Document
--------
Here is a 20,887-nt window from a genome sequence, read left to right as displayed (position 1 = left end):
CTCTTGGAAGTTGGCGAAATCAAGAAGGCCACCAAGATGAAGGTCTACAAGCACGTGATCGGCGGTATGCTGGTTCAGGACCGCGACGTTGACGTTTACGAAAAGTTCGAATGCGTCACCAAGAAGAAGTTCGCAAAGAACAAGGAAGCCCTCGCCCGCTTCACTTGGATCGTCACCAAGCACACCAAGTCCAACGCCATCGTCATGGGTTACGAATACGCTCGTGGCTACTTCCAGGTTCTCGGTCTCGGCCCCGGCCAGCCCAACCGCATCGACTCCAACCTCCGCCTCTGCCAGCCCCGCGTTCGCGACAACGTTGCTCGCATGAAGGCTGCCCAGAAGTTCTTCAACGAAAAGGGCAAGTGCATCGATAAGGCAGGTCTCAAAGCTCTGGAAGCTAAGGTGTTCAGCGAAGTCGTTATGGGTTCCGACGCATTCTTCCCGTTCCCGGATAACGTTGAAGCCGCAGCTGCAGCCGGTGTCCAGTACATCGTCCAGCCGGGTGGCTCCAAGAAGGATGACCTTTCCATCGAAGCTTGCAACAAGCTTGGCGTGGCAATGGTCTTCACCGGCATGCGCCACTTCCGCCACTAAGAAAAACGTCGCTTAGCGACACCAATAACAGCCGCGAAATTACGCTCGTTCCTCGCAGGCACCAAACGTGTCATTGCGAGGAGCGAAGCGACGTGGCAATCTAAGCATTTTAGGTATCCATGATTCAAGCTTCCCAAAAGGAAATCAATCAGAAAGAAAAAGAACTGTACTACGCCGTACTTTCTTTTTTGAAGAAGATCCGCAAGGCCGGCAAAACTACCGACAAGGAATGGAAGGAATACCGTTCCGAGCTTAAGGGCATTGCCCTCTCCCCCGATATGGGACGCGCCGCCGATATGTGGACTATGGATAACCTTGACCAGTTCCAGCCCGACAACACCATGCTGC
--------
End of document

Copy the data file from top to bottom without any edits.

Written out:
Here is a 20,887-nt window from a genome sequence, read left to right as displayed (position 1 = left end):
CTCTTGGAAGTTGGCGAAATCAAGAAGGCCACCAAGATGAAGGTCTACAAGCACGTGATCGGCGGTATGCTGGTTCAGGACCGCGACGTTGACGTTTACGAAAAGTTCGAATGCGTCACCAAGAAGAAGTTCGCAAAGAACAAGGAAGCCCTCGCCCGCTTCACTTGGATCGTCACCAAGCACACCAAGTCCAACGCCATCGTCATGGGTTACGAATACGCTCGTGGCTACTTCCAGGTTCTCGGTCTCGGCCCCGGCCAGCCCAACCGCATCGACTCCAACCTCCGCCTCTGCCAGCCCCGCGTTCGCGACAACGTTGCTCGCATGAAGGCTGCCCAGAAGTTCTTCAACGAAAAGGGCAAGTGCATCGATAAGGCAGGTCTCAAAGCTCTGGAAGCTAAGGTGTTCAGCGAAGTCGTTATGGGTTCCGACGCATTCTTCCCGTTCCCGGATAACGTTGAAGCCGCAGCTGCAGCCGGTGTCCAGTACATCGTCCAGCCGGGTGGCTCCAAGAAGGATGACCTTTCCATCGAAGCTTGCAACAAGCTTGGCGTGGCAATGGTCTTCACCGGCATGCGCCACTTCCGCCACTAAGAAAAACGTCGCTTAGCGACACCAATAACAGCCGCGAAATTACGCTCGTTCCTCGCAGGCACCAAACGTGTCATTGCGAGGAGCGAAGCGACGTGGCAATCTAAGCATTTTAGGTATCCATGATTCAAGCTTCCCAAAAGGAAATCAATCAGAAAGAAAAAGAACTGTACTACGCCGTACTTTCTTTTTTGAAGAAGATCCGCAAGGCCGGCAAAACTACCGACAAGGAATGGAAGGAATACCGTTCCGAGCTTAAGGGCATTGCCCTCTCCCCCGATATGGGACGCGCCGCCGATATGTGGACTATGGATAACCTTGACCAGTTCCAGCCCGACAACACCATGCTGC